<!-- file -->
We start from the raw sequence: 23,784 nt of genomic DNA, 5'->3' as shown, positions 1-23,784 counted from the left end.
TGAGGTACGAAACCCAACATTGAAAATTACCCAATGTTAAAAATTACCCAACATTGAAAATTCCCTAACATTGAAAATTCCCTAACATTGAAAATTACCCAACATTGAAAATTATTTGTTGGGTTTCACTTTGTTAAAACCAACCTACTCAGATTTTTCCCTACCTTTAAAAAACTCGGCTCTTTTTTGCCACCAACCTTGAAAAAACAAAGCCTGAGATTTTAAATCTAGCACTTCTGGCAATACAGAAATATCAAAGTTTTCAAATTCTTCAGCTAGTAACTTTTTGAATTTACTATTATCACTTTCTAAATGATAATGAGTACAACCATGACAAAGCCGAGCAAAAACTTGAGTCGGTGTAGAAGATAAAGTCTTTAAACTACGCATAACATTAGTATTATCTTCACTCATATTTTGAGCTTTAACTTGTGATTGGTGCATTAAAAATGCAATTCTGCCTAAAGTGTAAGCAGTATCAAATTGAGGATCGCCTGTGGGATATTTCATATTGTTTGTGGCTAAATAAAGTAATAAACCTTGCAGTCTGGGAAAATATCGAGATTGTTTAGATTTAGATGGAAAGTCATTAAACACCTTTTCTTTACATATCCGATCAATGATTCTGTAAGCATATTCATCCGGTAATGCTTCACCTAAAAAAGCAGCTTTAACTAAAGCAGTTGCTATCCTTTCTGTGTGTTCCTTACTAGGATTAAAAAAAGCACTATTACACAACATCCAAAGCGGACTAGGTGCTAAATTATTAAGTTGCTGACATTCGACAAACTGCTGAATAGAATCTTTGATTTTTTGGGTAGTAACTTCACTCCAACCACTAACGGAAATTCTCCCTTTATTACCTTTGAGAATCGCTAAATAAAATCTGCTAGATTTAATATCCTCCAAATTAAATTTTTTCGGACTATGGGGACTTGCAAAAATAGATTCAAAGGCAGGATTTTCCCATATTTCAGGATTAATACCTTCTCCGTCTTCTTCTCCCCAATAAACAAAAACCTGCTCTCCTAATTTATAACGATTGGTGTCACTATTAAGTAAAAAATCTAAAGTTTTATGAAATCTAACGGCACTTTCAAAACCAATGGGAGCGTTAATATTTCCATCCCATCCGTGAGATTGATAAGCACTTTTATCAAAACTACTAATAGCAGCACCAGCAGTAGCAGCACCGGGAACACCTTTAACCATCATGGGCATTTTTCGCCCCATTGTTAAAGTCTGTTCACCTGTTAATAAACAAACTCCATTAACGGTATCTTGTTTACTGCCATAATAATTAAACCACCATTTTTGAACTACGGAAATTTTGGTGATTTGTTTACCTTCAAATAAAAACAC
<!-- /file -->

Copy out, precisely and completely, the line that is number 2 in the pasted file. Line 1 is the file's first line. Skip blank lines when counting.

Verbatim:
TGAGGTACGAAACCCAACATTGAAAATTACCCAATGTTAAAAATTACCCAACATTGAAAATTCCCTAACATTGAAAATTCCCTAACATTGAAAATTACCCAACATTGAAAATTATTTGTTGGGTTTCACTTTGTTAAAACCAACCTACTCAGATTTTTCCCTACCTTTAAAAAACTCGGCTCTTTTTTGCCACCAACCTTGAAAAAACAAAGCCTGAGATTTTAAATCTAGCACTTCTGGCAATACAGAAATATCAAAGTTTTCAAATTCTTCAGCTAGTAACTTTTTGAATTTACTATTATCACTTTCTAAATGATAATGAGTACAACCATGACAAAGCCGAGCAAAAACTTGAGTCGGTGTAGAAGATAAAGTCTTTAAACTACGCATAACATTAGTATTATCTTCACTCATATTTTGAGCTTTAACTTGTGATTGGTGCATTAAAAATGCAATTCTGCCTAAAGTGTAAGCAGTATCAAATTGAGGATCGCCTGTGGGATATTTCATATTGTTTGTGGCTAAATAAAGTAATAAACCTTGCAGTCTGGGAAAATATCGAGATTGTTTAGATTTAGATGGAAAGTCATTAAACACCTTTTCTTTACATATCCGATCAATGATTCTGTAAGCATATTCATCCGGTAATGCTTCACCTAAAAAAGCAGCTTTAACTAAAGCAGTTGCTATCCTTTCTGTGTGTTCCTTACTAGGATTAAAAAAAGCACTATTACACAACATCCAAAGCGGACTAGGTGCTAAATTATTAAGTTGCTGACATTCGACAAACTGCTGAATAGAATCTTTGATTTTTTGGGTAGTAACTTCACTCCAACCACTAACGGAAATTCTCCCTTTATTACCTTTGAGAATCGCTAAATAAAATCTGCTAGATTTAATATCCTCCAAATTAAATTTTTTCGGACTATGGGGACTTGCAAAAATAGATTCAAAGGCAGGATTTTCCCATATTTCAGGATTAATACCTTCTCCGTCTTCTTCTCCCCAATAAACAAAAACCTGCTCTCCTAATTTATAACGATTGGTGTCACTATTAAGTAAAAAATCTAAAGTTTTATGAAATCTAACGGCACTTTCAAAACCAATGGGAGCGTTAATATTTCCATCCCATCCGTGAGATTGATAAGCACTTTTATCAAAACTACTAATAGCAGCACCAGCAGTAGCAGCACCGGGAACACCTTTAACCATCATGGGCATTTTTCGCCCCATTGTTAAAGTCTGTTCACCTGTTAATAAACAAACTCCATTAACGGTATCTTGTTTACTGCCATAATAATTAAACCACCATTTTTGAACTACGGAAATTTTGGTGATTTGTTTACCTTCAAATAAAAACAC